"I think the pandemic is forcing all companies to adjust; in our case, it was about adjusting to the customer," Lee said. "We knew the vast majority of our customers were meat eaters, and we knew that they were sheltering in place. We wanted to make sure they could still have access to the Impossible Burger and Impossible Sausage. The pace of our growth in grocery stores certainly increased, because that's where meat eaters are buying meat."
The company also hasn't stopped fundraising. "We raised $700 of the $1.5 billion in equity in 2020," Lee said. "You know, the first event was a $500 million [raise] that we literally closed the Friday before having our employees shelter in place."
Keeping the customer
Lee's innovation comes from the company's core idea and guiding principle: once meat-eaters try Impossible, they'll be sold for good.
"We are at 30,000 global restaurants and other food service providers worldwide," he said. "We wanted a trial seeking meat eaters who go to restaurants to try something new, to taste the Impossible Burger, so that by the time they could buy it in the grocery store, they had an idea that we were unlike any other plant-based product on the market."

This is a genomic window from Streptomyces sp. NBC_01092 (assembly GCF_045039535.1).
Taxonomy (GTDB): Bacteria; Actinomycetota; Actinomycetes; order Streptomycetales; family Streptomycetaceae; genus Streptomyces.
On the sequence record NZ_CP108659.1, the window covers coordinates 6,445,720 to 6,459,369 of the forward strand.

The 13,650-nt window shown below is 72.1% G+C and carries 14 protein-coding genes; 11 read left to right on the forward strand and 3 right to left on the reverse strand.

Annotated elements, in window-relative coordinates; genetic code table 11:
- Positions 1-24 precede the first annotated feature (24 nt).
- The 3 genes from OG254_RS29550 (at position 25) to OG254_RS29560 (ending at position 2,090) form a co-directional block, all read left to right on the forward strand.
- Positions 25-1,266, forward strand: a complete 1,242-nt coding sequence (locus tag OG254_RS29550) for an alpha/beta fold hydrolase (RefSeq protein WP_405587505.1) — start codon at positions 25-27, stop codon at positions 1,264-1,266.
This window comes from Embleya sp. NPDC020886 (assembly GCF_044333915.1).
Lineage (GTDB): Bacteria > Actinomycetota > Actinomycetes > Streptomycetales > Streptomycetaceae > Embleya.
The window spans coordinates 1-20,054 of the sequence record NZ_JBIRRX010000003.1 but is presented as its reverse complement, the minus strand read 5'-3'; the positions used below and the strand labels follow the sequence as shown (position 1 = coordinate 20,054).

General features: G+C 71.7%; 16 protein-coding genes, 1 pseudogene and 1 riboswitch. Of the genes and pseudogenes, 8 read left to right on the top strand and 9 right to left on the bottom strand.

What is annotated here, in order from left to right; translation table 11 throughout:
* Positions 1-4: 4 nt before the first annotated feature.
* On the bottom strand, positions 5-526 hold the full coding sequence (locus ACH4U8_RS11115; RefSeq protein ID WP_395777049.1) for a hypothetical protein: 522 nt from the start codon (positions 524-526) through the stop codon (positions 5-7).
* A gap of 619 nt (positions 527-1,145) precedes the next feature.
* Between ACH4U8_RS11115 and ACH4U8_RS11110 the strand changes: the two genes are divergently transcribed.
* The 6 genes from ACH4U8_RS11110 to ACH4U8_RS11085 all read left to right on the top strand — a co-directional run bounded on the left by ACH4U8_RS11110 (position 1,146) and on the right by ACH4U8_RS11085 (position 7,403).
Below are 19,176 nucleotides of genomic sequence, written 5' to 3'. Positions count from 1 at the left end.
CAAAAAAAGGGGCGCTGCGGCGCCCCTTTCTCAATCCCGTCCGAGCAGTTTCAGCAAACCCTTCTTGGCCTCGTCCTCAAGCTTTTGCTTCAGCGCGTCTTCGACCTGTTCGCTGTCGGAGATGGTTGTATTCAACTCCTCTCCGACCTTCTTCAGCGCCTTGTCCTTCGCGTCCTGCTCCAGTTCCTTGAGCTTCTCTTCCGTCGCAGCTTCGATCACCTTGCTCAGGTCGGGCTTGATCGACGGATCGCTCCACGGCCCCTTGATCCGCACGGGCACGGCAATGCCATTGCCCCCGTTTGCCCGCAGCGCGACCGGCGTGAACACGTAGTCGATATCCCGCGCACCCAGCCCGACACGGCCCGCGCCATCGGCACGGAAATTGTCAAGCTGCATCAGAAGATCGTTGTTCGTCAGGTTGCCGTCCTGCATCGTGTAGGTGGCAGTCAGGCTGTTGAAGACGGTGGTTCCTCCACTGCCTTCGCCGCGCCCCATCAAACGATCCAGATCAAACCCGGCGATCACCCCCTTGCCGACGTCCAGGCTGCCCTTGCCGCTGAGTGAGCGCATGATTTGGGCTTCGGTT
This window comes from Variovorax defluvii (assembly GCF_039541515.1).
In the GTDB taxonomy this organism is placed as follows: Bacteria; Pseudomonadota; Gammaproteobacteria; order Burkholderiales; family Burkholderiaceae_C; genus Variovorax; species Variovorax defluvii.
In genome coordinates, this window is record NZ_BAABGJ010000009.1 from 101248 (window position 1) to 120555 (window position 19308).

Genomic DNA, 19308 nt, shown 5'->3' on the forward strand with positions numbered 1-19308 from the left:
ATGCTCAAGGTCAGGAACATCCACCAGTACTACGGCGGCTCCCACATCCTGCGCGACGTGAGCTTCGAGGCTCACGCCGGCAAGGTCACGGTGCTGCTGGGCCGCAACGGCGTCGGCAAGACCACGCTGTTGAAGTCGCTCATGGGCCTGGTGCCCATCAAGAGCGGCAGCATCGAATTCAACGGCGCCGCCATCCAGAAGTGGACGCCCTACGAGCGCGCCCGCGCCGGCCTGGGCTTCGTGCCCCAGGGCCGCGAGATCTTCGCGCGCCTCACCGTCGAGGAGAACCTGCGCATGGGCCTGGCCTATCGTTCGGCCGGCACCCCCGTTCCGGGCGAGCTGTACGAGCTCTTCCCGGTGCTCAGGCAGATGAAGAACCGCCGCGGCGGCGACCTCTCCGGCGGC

The company also adjusted its tactics with its food service partners, letting them create and ship meal kits from their restaurant locations to consumers' homes. "That was an adjustment we made early on," Lee recalled. "We really tried to change everything we could adjust to how meat eaters wanted to eat. And as a result, we quickly sped up those [direct-to-consumer] plans. We probably stood up a direct-to-consumer business faster than almost any other food company during 2020."
People naturally become more thoughtful about the food they consume when they're making it at home, themselves, Lee said. In this regard, the pandemic has boosted Impossible's profile, making it a more attractive and more attainable option across the board.
Delivering on the mission